DARPA Seeking AI That Learns All the Time

The agency wants ideas for turning computers into lifelong learners

2 min read
An illustration shows a hand holding a stack of books sticking out of a computer.
Illustration: iStockphoto

Earlier this month a self-driving shuttle in Las Vegas patiently waited as a delivery truck backed up, then backed up some more, then backed right into it. Inconveniently for the roboshuttle’s developer Navya, this happened within hours of the shuttle’s inauguration ceremony. The real problem is that the shuttle can’t learn from the incident the way a human would: immediately and without forgetting how to do everything else in the process.

The U.S. Defense Advanced Research Projects Agency (DARPA) is looking to change the way AI works through a program it calls L2M, or Lifelong Learning Machines. The agency is looking for systems that learn continuously, adapt to new tasks, and know what to learn and when. “We want the rigor of automation with the flexibility of the human,” says the program’s director Hava T. Siegelmann. The US $65-million program has already chosen 16 groups for 4-year projects, but according to Siegelmann there is still opportunity to propose 12- or 18-month projects.

AI’s big problem stems from the structure in use today. Neural networks are adaptable systems whose ability to learn comes from varying the strength of connections between its artificial neurons. Today these networks are trained on a set of data—images of cars and people for example. The strength of a network’s connections are then fixed, and the system goes out into the world to do its thing.

The problem comes when the AI encounters something it was never trained to recognize. Without retraining, the system would make the same mistake over and over again. But right now, AIs can’t really be retrained on the job. Trying to do so with today’s systems leads to a phenomenon called “catastrophic forgetting,” Siegelmann explained at the IEEE Rebooting Computing Conference. It’s a situation where learning the new item disrupts the knowledge of all the other things the system already knew how to do.

Even humans suffer some performance drop when they encounter something new, but we can recover while still performing a function. If you raise the net in a basketball game by 30-centimeters, players will miss most of the time at first, but as they continue playing they’ll learn to score at the new height. You don’t have to pull them off the court and teach them the entire game over again.

The 16 major grants went to two sets of groups. One set will have four years to develop systems that can continuously learn, adapt to new tasks and circumstances, and understand inputs according to what the system’s mission is (called “goal-driven perception). Another set will have four years to identify new mechanisms of lifelong learning—from biology or a physical science—and transfer that mechanism to an algorithm that improves AI.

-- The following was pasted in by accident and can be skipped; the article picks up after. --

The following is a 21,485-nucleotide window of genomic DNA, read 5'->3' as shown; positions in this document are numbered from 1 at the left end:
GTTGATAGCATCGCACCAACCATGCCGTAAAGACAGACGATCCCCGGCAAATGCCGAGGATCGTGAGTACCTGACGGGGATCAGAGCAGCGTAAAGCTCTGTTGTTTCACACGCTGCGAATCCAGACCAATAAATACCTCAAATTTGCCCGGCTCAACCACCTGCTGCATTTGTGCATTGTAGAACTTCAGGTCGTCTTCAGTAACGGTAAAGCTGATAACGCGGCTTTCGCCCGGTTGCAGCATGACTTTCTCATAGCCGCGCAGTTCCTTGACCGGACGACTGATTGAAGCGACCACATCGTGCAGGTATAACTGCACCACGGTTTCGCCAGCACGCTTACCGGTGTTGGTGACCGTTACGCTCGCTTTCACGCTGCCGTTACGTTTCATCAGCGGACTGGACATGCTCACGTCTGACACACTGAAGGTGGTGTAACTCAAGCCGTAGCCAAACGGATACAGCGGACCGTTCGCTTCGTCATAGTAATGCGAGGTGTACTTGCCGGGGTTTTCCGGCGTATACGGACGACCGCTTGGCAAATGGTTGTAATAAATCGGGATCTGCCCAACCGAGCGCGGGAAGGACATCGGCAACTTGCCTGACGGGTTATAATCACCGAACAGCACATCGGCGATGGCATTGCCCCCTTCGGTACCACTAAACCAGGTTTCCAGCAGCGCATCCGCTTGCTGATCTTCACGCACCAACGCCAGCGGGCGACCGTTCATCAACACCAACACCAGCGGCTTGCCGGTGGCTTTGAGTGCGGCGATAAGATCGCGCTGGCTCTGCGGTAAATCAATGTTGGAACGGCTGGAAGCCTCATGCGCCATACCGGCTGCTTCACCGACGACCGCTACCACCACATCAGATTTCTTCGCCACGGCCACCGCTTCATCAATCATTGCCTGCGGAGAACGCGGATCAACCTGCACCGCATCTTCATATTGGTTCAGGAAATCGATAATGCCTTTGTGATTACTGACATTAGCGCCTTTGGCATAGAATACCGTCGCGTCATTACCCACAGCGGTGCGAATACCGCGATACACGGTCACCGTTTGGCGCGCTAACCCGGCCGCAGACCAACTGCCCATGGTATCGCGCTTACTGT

Siegelmann says there are opportunities in both areas for shorter-term explorations. “It’s a good way to start working” with DARPA, she says. And it can form the basis for future programs. Contact Siegelmann here if you think you’ve got an idea that fits.

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Will AI Steal Submarines’ Stealth?

Better detection will make the oceans transparent—and perhaps doom mutually assured destruction

11 min read
A photo of a submarine in the water under a partly cloudy sky.

The Virginia-class fast attack submarine USS Virginia cruises through the Mediterranean in 2010. Back then, it could effectively disappear just by diving.

U.S. Navy

Submarines are valued primarily for their ability to hide. The assurance that submarines would likely survive the first missile strike in a nuclear war and thus be able to respond by launching missiles in a second strike is key to the strategy of deterrence known as mutually assured destruction. Any new technology that might render the oceans effectively transparent, making it trivial to spot lurking submarines, could thus undermine the peace of the world. For nearly a century, naval engineers have striven to develop ever-faster, ever-quieter submarines. But they have worked just as hard at advancing a wide array of radar, sonar, and other technologies designed to detect, target, and eliminate enemy submarines.

The balance seemed to turn with the emergence of nuclear-powered submarines in the early 1960s. In a 2015 study for the Center for Strategic and Budgetary Assessment, Bryan Clark, a naval specialist now at the Hudson Institute, noted that the ability of these boats to remain submerged for long periods of time made them “nearly impossible to find with radar and active sonar.” But even these stealthy submarines produce subtle, very-low-frequency noises that can be picked up from far away by networks of acoustic hydrophone arrays mounted to the seafloor.

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